Such efforts come in with a splash, do well for limited numbers of students and teachers for a few years and then, in time, for various reasons, falter and expire. The short time they were in full bloom were “happy” for those touched by the innovation; such reforms excited great hopes that they could be scaled up to benefit more students and teachers. But scaling up was then (and now) seen as a technical task that capable managers could easily replicate to do good elsewhere. Reproducing a complex  innovation anchored in thousands of human interactions in a sea of uncertainty is neither technical or easily reproduced in a highly political and uncertain environment. Such in-vitro-fertilization is too often beyond the ken of current educational policymakers and scientists. So these “happy” reforms expired. They were “short-lived” but left a residue of hope that like-minded smart people coming together and working hard could again create a program and culture of learning that would help students and teachers. Thus, “happy but short-lived” innovations and reform are worthy and should be encouraged without high hopes of being scaled up.

Another perspective beyond traditional R & D and “happy but short-lived” innovations is continuous improvement. There are scattered districts, charter management organizations, and schools that have learned how to retain focus on what they do daily while diagnosing and solving problems again and again to sustain a culture of improvement, stable leadership, and adherence to their founding principles. All of this done while adapting, sometimes smoothly, sometimes hastily to the political, economic, and social changes that inevitably appear. Such districts, CMOs, and individual schools change over time as they stick to their founding principles.

For district examples of continuous improvement, look at Union City, New Jersey as captured in David Kirp’s Improbable Scholars. Or Long Beach, California, (see here). For charter management organizations, look at Aspire founded in 1999 and now has 35 schools in California and three in Tennessee and KIPP (1994) with 183 schools in 20 states and the District of Columbia. For individual schools, see  H-B Woodlawn School in Arlington, Virginia (1972) and the Urban Academy in New York City (1986).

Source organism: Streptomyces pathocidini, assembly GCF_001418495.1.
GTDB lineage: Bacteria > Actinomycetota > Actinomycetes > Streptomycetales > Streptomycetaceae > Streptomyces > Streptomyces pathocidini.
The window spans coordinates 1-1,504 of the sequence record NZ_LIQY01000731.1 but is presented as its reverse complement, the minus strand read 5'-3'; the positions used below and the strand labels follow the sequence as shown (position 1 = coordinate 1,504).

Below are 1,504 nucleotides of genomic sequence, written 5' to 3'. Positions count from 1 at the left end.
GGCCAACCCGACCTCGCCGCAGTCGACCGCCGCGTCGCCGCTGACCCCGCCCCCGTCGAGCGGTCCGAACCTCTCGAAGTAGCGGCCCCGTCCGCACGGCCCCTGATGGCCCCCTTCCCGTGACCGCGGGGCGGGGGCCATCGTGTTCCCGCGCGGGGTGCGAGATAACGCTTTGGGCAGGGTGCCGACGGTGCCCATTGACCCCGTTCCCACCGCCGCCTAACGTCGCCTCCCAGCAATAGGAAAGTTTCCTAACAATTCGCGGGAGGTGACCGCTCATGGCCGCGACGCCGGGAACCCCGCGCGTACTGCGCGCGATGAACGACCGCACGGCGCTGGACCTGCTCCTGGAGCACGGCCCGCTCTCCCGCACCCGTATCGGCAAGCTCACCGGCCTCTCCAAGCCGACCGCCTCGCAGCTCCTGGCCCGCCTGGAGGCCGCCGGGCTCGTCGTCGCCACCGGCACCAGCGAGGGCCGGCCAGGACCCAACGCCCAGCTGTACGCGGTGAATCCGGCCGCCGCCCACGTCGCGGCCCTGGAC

And there is even another perspective that gets around the dominant R & D model of “scaling up.” Exporting successful pieces of a reform design to schools willing to adapt a part of the innovation to their setting is returning to fashion. Even though the first generation of diffusion-of-innovation literature left a sour taste in the mouths of eager reformers anxious to “scale up” their pet reforms (see here and here), current innovators, backed by donors’ thick wallets, invite districts to take a part of the innovation and adapt it to their schools.

Think of Summit charter schools exporting their Personalized Learning Platform to over a hundred schools since 2015 through summer “base camps” for districts where teachers learn about “personalized learning” and adapt it to their setting (see here and here).

Here, then, are four very different ways of examining the concept of “scaling up” innovations over time in highly complex, political, and uncertain environments that depend upon much social and individual interaction for success. Because there is a core dilemma involving consequential choices at the heart of “scaling up” no sure-fire recipes for how-to-do-it exists. Too many decision-makers using one or more of the above perspectives have ignored the inherent dilemma and piled up outright failures.

Nonetheless, even after a well-documented history of failed attempts and cautions triggered by failures, “scaling up” a prized innovation remains the dominant policy goal for private philanthropy and public policymakers in spreading innovation.

 

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Filed under school reform policies

Scaling Up “Successful” Reforms (Part 1)

Recently a journalist contacted me to discuss the closure of a Carpe Diem school in Indianapolis after five years and the jeopardy of the charter network’s expansion from its original Yuma (AZ) location (see here and here; YouTube marketing video here).